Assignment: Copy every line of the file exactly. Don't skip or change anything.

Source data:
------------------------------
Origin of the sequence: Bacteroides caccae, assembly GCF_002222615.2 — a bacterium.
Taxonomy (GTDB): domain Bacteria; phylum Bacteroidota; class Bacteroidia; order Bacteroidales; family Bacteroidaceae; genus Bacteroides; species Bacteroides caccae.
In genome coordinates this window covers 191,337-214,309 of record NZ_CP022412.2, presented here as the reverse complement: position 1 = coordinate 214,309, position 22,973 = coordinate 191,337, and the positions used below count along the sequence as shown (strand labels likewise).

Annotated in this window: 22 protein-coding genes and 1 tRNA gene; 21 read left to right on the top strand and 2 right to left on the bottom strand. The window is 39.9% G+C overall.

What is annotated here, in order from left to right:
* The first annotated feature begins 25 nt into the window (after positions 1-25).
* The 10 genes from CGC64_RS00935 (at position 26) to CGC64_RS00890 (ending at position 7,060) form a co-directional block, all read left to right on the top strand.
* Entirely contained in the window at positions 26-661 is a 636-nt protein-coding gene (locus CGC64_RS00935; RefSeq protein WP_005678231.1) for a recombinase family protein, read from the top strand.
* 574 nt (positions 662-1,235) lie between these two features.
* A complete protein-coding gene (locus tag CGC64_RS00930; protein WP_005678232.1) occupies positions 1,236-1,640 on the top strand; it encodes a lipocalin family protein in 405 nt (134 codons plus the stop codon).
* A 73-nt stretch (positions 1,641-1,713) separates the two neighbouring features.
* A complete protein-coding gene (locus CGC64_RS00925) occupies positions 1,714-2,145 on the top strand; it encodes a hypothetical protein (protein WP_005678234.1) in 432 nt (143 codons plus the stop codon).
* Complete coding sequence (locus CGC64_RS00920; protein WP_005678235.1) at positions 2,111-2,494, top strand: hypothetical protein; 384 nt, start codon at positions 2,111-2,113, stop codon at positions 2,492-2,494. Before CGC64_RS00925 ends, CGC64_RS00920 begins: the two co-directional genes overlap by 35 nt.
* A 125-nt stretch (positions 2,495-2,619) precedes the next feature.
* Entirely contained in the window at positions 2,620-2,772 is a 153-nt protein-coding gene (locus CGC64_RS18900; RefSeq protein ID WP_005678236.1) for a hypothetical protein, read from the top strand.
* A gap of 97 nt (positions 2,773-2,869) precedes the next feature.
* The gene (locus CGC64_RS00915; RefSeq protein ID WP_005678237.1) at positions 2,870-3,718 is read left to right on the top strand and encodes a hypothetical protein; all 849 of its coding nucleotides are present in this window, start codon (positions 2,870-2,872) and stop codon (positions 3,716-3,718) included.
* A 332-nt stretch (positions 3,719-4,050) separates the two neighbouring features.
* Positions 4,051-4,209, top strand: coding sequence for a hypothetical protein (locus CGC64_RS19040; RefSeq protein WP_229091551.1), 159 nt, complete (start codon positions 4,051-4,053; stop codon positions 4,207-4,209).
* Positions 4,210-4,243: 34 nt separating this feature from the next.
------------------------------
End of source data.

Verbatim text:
Origin of the sequence: Bacteroides caccae, assembly GCF_002222615.2 — a bacterium.
Taxonomy (GTDB): domain Bacteria; phylum Bacteroidota; class Bacteroidia; order Bacteroidales; family Bacteroidaceae; genus Bacteroides; species Bacteroides caccae.
In genome coordinates this window covers 191,337-214,309 of record NZ_CP022412.2, presented here as the reverse complement: position 1 = coordinate 214,309, position 22,973 = coordinate 191,337, and the positions used below count along the sequence as shown (strand labels likewise).

Annotated in this window: 22 protein-coding genes and 1 tRNA gene; 21 read left to right on the top strand and 2 right to left on the bottom strand. The window is 39.9% G+C overall.

What is annotated here, in order from left to right:
* The first annotated feature begins 25 nt into the window (after positions 1-25).
* The 10 genes from CGC64_RS00935 (at position 26) to CGC64_RS00890 (ending at position 7,060) form a co-directional block, all read left to right on the top strand.
* Entirely contained in the window at positions 26-661 is a 636-nt protein-coding gene (locus CGC64_RS00935; RefSeq protein WP_005678231.1) for a recombinase family protein, read from the top strand.
* 574 nt (positions 662-1,235) lie between these two features.
* A complete protein-coding gene (locus tag CGC64_RS00930; protein WP_005678232.1) occupies positions 1,236-1,640 on the top strand; it encodes a lipocalin family protein in 405 nt (134 codons plus the stop codon).
* A 73-nt stretch (positions 1,641-1,713) separates the two neighbouring features.
* A complete protein-coding gene (locus CGC64_RS00925) occupies positions 1,714-2,145 on the top strand; it encodes a hypothetical protein (protein WP_005678234.1) in 432 nt (143 codons plus the stop codon).
* Complete coding sequence (locus CGC64_RS00920; protein WP_005678235.1) at positions 2,111-2,494, top strand: hypothetical protein; 384 nt, start codon at positions 2,111-2,113, stop codon at positions 2,492-2,494. Before CGC64_RS00925 ends, CGC64_RS00920 begins: the two co-directional genes overlap by 35 nt.
* A 125-nt stretch (positions 2,495-2,619) precedes the next feature.
* Entirely contained in the window at positions 2,620-2,772 is a 153-nt protein-coding gene (locus CGC64_RS18900; RefSeq protein ID WP_005678236.1) for a hypothetical protein, read from the top strand.
* A gap of 97 nt (positions 2,773-2,869) precedes the next feature.
* The gene (locus CGC64_RS00915; RefSeq protein ID WP_005678237.1) at positions 2,870-3,718 is read left to right on the top strand and encodes a hypothetical protein; all 849 of its coding nucleotides are present in this window, start codon (positions 2,870-2,872) and stop codon (positions 3,716-3,718) included.
* A 332-nt stretch (positions 3,719-4,050) separates the two neighbouring features.
* Positions 4,051-4,209, top strand: coding sequence for a hypothetical protein (locus CGC64_RS19040; RefSeq protein WP_229091551.1), 159 nt, complete (start codon positions 4,051-4,053; stop codon positions 4,207-4,209).
* Positions 4,210-4,243: 34 nt separating this feature from the next.